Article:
Fancy Cars

Shopping in China

I walked away with two lessons about shopping in China.

You must haggle and you must do so shamelessly
Feel free to low ball when you haggle down to 5% or 10% of the asking price. Feel free to find mistakes on every product you see as reasons to give you a discount. Vendors are prepared for you to haggle, that is why the asking price is always higher than what they are willing to sell for. Everyone will tell you that. However, be prepared to spend a lot of time haggling. If you are short on time you are at a disadvantage.

I, for one, am not a huge fan of haggling because I don’t have the street smarts to do so. But my aunt is slick as a fox and haggled a beautiful red clay tea set with the shelf included from a 16,000 yuan asking price down to less than 1000 yuan. This is just an example to show how shameless you can be!! Vendors are still making a profit otherwise they would not accept such a huge price reduction. So feel free haggle as low as you can! Although when I tried to haggle a 130 yuan necklace down to 20, the sales woman snatched the necklace away from me and left. Again, I just don’t have the street cred.

There are certain markets to go to for certain products you want to buy
We went to a silk market, a fabrics market, there’s even a tea market, fresh pearls market, luggage and purse market. I don’t really understand the logic to this set up so if someone knows, please enlighten me!! Basically, the vendors from these markets all sell the same products with few varieties so this gives you extra leverage to haggle away!! This also means you must research ahead of time on where¬†to go or know someone who can take you around. I was lucky enough to have my aunt with me who knew the lay of the land. Otherwise, I would have been stuck going to western places, and thus, paying western prices.

Central Planning State

I actually didn’t feel this as much in cities, but I definitely see it outside of cities. That’s when I start seeing propaganda military art, but to be quite honest, it’s no different than what I see in the US with military recruitment ads on TV. We even stayed in a centrally planned hotel where our tour group was the only ones staying there and all the hotel’s employees¬†were serving our group only. We sure got prompt service that night.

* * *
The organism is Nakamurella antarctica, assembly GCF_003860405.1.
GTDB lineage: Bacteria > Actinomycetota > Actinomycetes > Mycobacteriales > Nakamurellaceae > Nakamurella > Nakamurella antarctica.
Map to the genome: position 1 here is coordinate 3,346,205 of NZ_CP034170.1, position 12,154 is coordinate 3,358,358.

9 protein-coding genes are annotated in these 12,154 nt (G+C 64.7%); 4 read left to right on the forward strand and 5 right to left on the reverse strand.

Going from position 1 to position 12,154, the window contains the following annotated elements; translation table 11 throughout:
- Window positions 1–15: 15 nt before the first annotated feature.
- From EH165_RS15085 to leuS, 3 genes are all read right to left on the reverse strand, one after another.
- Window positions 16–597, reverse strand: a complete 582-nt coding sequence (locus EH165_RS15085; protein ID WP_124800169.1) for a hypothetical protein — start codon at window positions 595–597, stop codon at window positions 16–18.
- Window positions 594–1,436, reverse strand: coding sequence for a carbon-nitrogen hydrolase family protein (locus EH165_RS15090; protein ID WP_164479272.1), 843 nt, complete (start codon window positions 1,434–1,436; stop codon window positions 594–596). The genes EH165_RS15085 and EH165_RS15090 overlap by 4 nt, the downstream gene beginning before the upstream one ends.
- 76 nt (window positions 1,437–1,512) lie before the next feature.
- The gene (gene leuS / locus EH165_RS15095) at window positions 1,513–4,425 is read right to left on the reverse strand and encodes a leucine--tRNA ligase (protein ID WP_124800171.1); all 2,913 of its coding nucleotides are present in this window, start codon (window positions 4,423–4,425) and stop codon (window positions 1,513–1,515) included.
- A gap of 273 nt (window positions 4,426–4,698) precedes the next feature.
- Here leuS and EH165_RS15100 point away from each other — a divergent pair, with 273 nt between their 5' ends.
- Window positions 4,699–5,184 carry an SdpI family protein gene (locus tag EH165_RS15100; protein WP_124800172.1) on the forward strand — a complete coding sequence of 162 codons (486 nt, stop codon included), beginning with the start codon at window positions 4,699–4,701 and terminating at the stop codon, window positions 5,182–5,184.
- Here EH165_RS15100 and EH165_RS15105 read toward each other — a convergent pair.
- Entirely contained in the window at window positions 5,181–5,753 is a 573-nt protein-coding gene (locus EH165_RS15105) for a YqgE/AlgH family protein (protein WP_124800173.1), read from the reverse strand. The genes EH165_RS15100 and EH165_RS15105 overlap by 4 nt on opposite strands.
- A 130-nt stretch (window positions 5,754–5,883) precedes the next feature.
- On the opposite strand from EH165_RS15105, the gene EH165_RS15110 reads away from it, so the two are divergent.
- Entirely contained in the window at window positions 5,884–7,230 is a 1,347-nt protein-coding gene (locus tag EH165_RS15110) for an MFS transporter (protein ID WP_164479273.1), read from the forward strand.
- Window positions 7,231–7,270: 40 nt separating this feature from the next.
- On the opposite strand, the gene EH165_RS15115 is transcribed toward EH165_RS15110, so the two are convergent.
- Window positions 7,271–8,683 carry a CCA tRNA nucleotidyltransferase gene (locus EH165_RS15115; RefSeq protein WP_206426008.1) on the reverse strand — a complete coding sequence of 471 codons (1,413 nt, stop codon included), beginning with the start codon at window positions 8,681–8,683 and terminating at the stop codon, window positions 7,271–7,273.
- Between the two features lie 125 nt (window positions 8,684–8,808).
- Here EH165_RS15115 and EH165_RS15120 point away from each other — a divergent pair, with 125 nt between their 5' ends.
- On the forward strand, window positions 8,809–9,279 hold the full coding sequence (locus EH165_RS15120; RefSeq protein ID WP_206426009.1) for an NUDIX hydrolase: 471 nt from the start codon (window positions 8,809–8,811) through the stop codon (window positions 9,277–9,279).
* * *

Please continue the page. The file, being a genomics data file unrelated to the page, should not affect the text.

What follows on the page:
Be Prepared to be Harassed

I am a 5 feet 0 inch girl who weighs¬†96 lbs. I am an easy target. My boyfriend and I were walking on Nanjing Road¬†in Shanghai¬†and this elderly woman approached us and offered us a rose to buy. We declined by saying “bu yao”, no thanks, and walked away. In a normal circumstance the story ends there. But this lady¬†followed us and kept on asking us to purchase her rose like it was a command. We said no again and again so what does she do? She stuffs(!) the rose into my coat pocket!!!!! When I tried to return it to her, she just would not accept it and forcefully pushed my hand away. In the end we gave her 5 yuan and her rose back which is not that big of a deal to us, but I felt extremely uncomfortable towards her behavior and sad at the same time for her.

Traffic Rules Do Not Exist

People drive on two lanes. People jaywalk everywhere. People park however they like. Cab drivers are rude as well. But they get the job done for less than $5 so I can’t complain too much.




Overall going to China was like going to a different world. The customs, cultural values, and mannerisms are very different. Things are done differently and people act and react differently. They had squatters instead of toilets for a lot of restrooms I used. Would I go back again? I sure would! I still have the northern parts to explore and pandas to see in Sichuan. I still have to get dizzy in the highlands of Tibet and visit mosques in Xinjiang. Stay tuned for more photo essays from this trip though!

Photo Essay: Streets of China / Heavens on Earth / Lake Taihu Wuxi / Nanjing Roots

All photos taken with my new Sony DSC-HX50V/B